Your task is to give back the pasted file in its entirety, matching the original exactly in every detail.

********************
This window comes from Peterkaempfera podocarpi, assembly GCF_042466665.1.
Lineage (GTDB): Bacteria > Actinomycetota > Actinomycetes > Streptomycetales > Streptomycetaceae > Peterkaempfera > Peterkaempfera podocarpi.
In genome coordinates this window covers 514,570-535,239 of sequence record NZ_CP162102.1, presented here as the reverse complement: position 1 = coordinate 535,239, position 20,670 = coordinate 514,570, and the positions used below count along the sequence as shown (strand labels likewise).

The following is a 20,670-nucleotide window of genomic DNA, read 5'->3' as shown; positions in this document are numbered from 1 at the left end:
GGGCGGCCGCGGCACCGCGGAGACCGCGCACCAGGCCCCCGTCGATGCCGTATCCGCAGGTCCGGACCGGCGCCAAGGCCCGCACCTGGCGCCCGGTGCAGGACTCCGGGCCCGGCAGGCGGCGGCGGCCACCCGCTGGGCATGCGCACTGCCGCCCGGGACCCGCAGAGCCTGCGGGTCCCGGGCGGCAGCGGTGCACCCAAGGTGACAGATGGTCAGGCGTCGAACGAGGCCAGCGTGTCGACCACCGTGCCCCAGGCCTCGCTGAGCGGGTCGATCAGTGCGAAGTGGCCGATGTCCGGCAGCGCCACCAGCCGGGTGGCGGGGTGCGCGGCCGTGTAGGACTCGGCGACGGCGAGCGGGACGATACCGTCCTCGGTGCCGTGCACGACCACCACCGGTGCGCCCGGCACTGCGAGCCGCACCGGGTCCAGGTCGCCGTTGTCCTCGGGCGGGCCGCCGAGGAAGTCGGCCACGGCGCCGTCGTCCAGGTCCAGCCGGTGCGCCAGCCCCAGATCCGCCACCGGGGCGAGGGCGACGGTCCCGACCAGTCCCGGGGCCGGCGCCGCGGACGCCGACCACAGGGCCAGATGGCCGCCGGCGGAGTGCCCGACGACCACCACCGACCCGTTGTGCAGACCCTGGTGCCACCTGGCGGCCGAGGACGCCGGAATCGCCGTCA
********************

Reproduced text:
This window comes from Peterkaempfera podocarpi, assembly GCF_042466665.1.
Lineage (GTDB): Bacteria > Actinomycetota > Actinomycetes > Streptomycetales > Streptomycetaceae > Peterkaempfera > Peterkaempfera podocarpi.
In genome coordinates this window covers 514,570-535,239 of sequence record NZ_CP162102.1, presented here as the reverse complement: position 1 = coordinate 535,239, position 20,670 = coordinate 514,570, and the positions used below count along the sequence as shown (strand labels likewise).

The following is a 20,670-nucleotide window of genomic DNA, read 5'->3' as shown; positions in this document are numbered from 1 at the left end:
GGGCGGCCGCGGCACCGCGGAGACCGCGCACCAGGCCCCCGTCGATGCCGTATCCGCAGGTCCGGACCGGCGCCAAGGCCCGCACCTGGCGCCCGGTGCAGGACTCCGGGCCCGGCAGGCGGCGGCGGCCACCCGCTGGGCATGCGCACTGCCGCCCGGGACCCGCAGAGCCTGCGGGTCCCGGGCGGCAGCGGTGCACCCAAGGTGACAGATGGTCAGGCGTCGAACGAGGCCAGCGTGTCGACCACCGTGCCCCAGGCCTCGCTGAGCGGGTCGATCAGTGCGAAGTGGCCGATGTCCGGCAGCGCCACCAGCCGGGTGGCGGGGTGCGCGGCCGTGTAGGACTCGGCGACGGCGAGCGGGACGATACCGTCCTCGGTGCCGTGCACGACCACCACCGGTGCGCCCGGCACTGCGAGCCGCACCGGGTCCAGGTCGCCGTTGTCCTCGGGCGGGCCGCCGAGGAAGTCGGCCACGGCGCCGTCGTCCAGGTCCAGCCGGTGCGCCAGCCCCAGATCCGCCACCGGGGCGAGGGCGACGGTCCCGACCAGTCCCGGGGCCGGCGCCGCGGACGCCGACCACAGGGCCAGATGGCCGCCGGCGGAGTGCCCGACGACCACCACCGACCCGTTGTGCAGACCCTGGTGCCACCTGGCGGCCGAGGACGCCGGAATCGCCGTCA